Import Licensing Concerns in Indonesia, India, Nigeria Raised at WTO Committee Meeting
The World Trade Organization’s Import Licensing Committee reports that its meeting last week featured a call for more transparency from some WTO members as well as discussions of specific concerns. The WTO Import Licensing Agreement sets out rules aimed at preventing trade distortions that may arise from the inappropriate operation of import licensing procedures and seeks to ensure that any administrative procedures for obtaining such licenses are simple, neutral, equitable and transparent, particularly given past concerns about the use of border measures such as import licensing requirements to restrict imports.
According to a WTO press release, the committee chairman noted that 16 members have not submitted any notifications under the agreement since joining the WTO and an additional nine have not submitted the required annual questionnaires on import licensing procedures. On the other hand, Russia, Samoa, Tajikistan and a few other members have recently submitted their first import licensing notifications.
Specific import licensing concerns raised at the meeting included the following.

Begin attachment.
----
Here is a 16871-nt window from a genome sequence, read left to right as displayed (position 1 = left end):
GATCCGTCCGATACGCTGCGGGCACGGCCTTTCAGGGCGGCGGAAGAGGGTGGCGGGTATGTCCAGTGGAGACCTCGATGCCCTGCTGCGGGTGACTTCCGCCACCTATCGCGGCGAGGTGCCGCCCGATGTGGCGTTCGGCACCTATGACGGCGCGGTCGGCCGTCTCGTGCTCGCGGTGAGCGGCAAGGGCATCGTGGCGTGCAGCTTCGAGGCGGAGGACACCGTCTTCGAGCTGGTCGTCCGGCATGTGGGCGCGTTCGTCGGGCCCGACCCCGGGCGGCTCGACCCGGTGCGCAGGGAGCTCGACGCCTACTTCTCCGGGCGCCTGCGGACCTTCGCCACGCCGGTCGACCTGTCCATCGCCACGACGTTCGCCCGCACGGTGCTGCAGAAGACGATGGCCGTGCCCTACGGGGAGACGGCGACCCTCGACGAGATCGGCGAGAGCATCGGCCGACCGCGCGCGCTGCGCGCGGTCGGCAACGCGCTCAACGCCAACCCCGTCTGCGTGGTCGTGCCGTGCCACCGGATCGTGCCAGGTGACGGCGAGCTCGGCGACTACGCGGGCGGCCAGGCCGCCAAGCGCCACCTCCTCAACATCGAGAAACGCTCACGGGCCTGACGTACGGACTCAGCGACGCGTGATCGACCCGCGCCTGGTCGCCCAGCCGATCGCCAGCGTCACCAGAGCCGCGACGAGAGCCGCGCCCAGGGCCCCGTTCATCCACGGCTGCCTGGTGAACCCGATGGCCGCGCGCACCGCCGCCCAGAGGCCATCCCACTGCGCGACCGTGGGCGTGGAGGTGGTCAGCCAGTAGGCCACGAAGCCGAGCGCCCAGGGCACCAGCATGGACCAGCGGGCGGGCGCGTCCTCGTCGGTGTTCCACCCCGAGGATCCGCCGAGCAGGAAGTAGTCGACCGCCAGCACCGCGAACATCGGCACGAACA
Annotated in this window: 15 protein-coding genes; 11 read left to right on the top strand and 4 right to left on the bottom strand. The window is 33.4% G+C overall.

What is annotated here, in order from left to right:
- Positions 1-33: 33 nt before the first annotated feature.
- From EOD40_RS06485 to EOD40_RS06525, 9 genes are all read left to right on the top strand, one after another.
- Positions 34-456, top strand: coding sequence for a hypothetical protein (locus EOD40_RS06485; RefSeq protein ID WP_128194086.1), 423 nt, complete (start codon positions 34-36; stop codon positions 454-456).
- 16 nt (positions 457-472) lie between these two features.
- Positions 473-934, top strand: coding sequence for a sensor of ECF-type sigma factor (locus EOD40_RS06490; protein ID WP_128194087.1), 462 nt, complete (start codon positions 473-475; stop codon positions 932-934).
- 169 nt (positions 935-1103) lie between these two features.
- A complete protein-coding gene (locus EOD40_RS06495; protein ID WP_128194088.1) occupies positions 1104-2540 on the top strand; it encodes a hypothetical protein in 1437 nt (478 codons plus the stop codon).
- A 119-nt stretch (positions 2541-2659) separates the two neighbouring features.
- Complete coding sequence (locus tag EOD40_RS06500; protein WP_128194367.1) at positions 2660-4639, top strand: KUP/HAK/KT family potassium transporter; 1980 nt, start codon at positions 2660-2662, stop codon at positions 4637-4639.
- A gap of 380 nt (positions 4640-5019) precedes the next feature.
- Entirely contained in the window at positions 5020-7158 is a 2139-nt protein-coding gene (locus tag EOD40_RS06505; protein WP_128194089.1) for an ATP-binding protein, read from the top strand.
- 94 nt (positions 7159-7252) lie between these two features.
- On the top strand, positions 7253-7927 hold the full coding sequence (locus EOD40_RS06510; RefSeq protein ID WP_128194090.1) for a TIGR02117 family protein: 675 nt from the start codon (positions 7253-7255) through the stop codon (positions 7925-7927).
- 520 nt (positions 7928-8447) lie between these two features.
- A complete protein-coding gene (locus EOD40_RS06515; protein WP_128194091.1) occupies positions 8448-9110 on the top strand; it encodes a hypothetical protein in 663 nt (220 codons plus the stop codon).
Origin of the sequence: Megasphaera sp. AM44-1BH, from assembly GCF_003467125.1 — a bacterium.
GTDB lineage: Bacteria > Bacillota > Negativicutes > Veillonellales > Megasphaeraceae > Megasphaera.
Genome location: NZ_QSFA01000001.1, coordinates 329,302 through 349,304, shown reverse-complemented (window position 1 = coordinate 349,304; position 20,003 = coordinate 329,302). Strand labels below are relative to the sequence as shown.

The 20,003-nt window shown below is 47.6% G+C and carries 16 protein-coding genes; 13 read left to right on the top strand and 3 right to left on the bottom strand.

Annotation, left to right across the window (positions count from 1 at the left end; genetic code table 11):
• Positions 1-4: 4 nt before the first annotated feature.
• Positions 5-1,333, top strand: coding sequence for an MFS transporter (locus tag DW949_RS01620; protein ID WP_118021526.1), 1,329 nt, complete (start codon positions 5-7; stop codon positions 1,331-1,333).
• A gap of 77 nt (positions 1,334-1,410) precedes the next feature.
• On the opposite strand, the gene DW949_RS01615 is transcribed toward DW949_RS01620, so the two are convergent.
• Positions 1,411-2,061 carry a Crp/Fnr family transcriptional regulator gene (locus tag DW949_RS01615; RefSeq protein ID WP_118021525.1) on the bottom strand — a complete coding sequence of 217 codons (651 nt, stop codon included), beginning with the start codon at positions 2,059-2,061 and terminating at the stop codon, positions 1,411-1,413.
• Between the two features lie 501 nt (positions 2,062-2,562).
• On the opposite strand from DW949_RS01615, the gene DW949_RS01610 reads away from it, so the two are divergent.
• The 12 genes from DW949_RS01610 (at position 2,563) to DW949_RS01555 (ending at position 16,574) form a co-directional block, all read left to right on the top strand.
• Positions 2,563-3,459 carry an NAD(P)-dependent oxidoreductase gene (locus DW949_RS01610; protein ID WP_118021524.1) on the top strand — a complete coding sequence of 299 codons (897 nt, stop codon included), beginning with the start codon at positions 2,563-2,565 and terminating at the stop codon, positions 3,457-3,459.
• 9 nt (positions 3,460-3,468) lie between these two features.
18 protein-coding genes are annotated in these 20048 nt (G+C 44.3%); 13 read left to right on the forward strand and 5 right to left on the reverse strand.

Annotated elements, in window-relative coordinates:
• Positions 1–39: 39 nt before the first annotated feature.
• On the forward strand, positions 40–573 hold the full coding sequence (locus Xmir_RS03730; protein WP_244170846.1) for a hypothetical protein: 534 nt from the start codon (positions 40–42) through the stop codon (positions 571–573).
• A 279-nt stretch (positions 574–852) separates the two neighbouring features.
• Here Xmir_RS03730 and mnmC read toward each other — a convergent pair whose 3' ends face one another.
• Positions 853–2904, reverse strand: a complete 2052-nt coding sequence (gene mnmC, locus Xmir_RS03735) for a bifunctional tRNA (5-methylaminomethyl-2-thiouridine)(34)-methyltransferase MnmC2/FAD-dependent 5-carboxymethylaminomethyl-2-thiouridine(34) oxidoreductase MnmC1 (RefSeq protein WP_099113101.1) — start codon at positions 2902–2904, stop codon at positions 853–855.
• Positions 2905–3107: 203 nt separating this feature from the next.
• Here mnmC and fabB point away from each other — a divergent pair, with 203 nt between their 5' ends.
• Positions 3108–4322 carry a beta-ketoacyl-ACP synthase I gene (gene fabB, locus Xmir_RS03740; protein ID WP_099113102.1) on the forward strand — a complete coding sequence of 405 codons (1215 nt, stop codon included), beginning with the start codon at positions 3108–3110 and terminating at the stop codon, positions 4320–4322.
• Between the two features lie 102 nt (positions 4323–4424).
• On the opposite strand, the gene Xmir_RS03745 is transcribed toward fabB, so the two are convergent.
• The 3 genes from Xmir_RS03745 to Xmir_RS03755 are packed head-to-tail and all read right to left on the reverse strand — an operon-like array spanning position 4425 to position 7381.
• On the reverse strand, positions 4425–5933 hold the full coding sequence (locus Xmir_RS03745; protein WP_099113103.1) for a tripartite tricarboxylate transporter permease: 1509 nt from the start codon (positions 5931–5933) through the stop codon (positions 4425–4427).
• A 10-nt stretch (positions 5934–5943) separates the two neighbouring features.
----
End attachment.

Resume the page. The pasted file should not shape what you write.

- The European Union asserted that Brazil has put in place a non-automatic import licensing regime for imports of industrial nitrocellulose that operates as a de facto ban and urged that these restrictions be lifted immediately. However, Brazil said that it has imported nitrocellulose regularly over the past five years in both high and low concentration forms, mainly from Europe, and that it has refused only a handful of import licensing requests during that time. Brazil added that nitrocellulose is hazardous and poses risks regardless of concentration levels and that the licensing requirements are imposed for legitimate safety and security reasons.
- The U.S. reiterated its concerns about import licensing requirements in Indonesia for cellphones, handheld computers and tablets, including a rule requiring importers to commit to the domestic manufacture of these goods within three years. Indonesia said it will be submitting a new notification regarding its import licensing requirements that it hopes will address some of the confusion raised by the earlier notice.
- The EU said it has received industry complaints regarding a new licensing regime in India that sets import quotas and minimum prices for marble and marble products. India said the restrictions are justified under WTO rules on the conservation of exhaustible natural resources,
noting that the cutting and processing of marble has adverse effects on the environment.
- The U.S. cited concerns about end-use certificate requirements for imports of boric acid into India, but both sides indicated that they are continuing to discuss this issue.
- The EU said Nigeria’s new import licensing procedures for imports of fishery products appear to have been adopted to reduce imports and asked for clarification on why these procedures are needed. Nigeria responded that its fish import policy is still being formulated and that it is continuing consultations with concerned stakeholders on the policy.